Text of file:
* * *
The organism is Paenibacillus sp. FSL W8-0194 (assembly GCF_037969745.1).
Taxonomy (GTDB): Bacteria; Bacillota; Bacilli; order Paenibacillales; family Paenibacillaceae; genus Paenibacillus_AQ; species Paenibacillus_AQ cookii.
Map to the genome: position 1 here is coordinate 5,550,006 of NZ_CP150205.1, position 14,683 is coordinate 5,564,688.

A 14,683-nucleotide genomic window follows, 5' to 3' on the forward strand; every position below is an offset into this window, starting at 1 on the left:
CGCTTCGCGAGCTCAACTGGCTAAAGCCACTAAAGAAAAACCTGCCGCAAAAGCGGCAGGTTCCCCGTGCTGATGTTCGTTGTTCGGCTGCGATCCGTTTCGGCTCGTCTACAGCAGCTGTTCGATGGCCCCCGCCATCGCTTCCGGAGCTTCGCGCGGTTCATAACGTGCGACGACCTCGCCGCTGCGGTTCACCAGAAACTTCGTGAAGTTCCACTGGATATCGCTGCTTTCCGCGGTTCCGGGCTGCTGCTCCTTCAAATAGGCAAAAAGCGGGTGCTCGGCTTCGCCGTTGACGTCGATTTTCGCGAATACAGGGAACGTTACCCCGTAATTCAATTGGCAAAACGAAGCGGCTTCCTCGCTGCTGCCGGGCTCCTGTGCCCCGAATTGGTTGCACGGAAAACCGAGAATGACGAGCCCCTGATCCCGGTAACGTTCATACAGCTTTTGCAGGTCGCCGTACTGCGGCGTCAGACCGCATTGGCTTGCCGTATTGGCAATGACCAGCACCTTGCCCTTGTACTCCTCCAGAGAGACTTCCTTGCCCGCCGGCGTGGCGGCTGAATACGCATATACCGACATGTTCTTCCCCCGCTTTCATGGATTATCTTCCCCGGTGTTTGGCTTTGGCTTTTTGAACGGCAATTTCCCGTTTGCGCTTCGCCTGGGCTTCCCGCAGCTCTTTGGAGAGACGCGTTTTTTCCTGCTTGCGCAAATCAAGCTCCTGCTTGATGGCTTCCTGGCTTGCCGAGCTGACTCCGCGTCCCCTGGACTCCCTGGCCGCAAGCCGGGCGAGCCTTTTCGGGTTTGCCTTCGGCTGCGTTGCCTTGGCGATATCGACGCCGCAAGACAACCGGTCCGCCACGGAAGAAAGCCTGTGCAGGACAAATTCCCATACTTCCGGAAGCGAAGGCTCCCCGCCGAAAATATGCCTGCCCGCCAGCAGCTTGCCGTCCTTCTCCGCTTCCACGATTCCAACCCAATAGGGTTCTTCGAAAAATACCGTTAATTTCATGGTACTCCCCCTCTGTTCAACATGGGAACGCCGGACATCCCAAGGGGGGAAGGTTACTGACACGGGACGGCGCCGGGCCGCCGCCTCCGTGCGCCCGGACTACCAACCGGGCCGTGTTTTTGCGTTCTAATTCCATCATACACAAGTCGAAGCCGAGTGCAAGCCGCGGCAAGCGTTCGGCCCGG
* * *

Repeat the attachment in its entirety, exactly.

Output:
The organism is Paenibacillus sp. FSL W8-0194 (assembly GCF_037969745.1).
Taxonomy (GTDB): Bacteria; Bacillota; Bacilli; order Paenibacillales; family Paenibacillaceae; genus Paenibacillus_AQ; species Paenibacillus_AQ cookii.
Map to the genome: position 1 here is coordinate 5,550,006 of NZ_CP150205.1, position 14,683 is coordinate 5,564,688.

A 14,683-nucleotide genomic window follows, 5' to 3' on the forward strand; every position below is an offset into this window, starting at 1 on the left:
CGCTTCGCGAGCTCAACTGGCTAAAGCCACTAAAGAAAAACCTGCCGCAAAAGCGGCAGGTTCCCCGTGCTGATGTTCGTTGTTCGGCTGCGATCCGTTTCGGCTCGTCTACAGCAGCTGTTCGATGGCCCCCGCCATCGCTTCCGGAGCTTCGCGCGGTTCATAACGTGCGACGACCTCGCCGCTGCGGTTCACCAGAAACTTCGTGAAGTTCCACTGGATATCGCTGCTTTCCGCGGTTCCGGGCTGCTGCTCCTTCAAATAGGCAAAAAGCGGGTGCTCGGCTTCGCCGTTGACGTCGATTTTCGCGAATACAGGGAACGTTACCCCGTAATTCAATTGGCAAAACGAAGCGGCTTCCTCGCTGCTGCCGGGCTCCTGTGCCCCGAATTGGTTGCACGGAAAACCGAGAATGACGAGCCCCTGATCCCGGTAACGTTCATACAGCTTTTGCAGGTCGCCGTACTGCGGCGTCAGACCGCATTGGCTTGCCGTATTGGCAATGACCAGCACCTTGCCCTTGTACTCCTCCAGAGAGACTTCCTTGCCCGCCGGCGTGGCGGCTGAATACGCATATACCGACATGTTCTTCCCCCGCTTTCATGGATTATCTTCCCCGGTGTTTGGCTTTGGCTTTTTGAACGGCAATTTCCCGTTTGCGCTTCGCCTGGGCTTCCCGCAGCTCTTTGGAGAGACGCGTTTTTTCCTGCTTGCGCAAATCAAGCTCCTGCTTGATGGCTTCCTGGCTTGCCGAGCTGACTCCGCGTCCCCTGGACTCCCTGGCCGCAAGCCGGGCGAGCCTTTTCGGGTTTGCCTTCGGCTGCGTTGCCTTGGCGATATCGACGCCGCAAGACAACCGGTCCGCCACGGAAGAAAGCCTGTGCAGGACAAATTCCCATACTTCCGGAAGCGAAGGCTCCCCGCCGAAAATATGCCTGCCCGCCAGCAGCTTGCCGTCCTTCTCCGCTTCCACGATTCCAACCCAATAGGGTTCTTCGAAAAATACCGTTAATTTCATGGTACTCCCCCTCTGTTCAACATGGGAACGCCGGACATCCCAAGGGGGGAAGGTTACTGACACGGGACGGCGCCGGGCCGCCGCCTCCGTGCGCCCGGACTACCAACCGGGCCGTGTTTTTGCGTTCTAATTCCATCATACACAAGTCGAAGCCGAGTGCAAGCCGCGGCAAGCGTTCGGCCCGG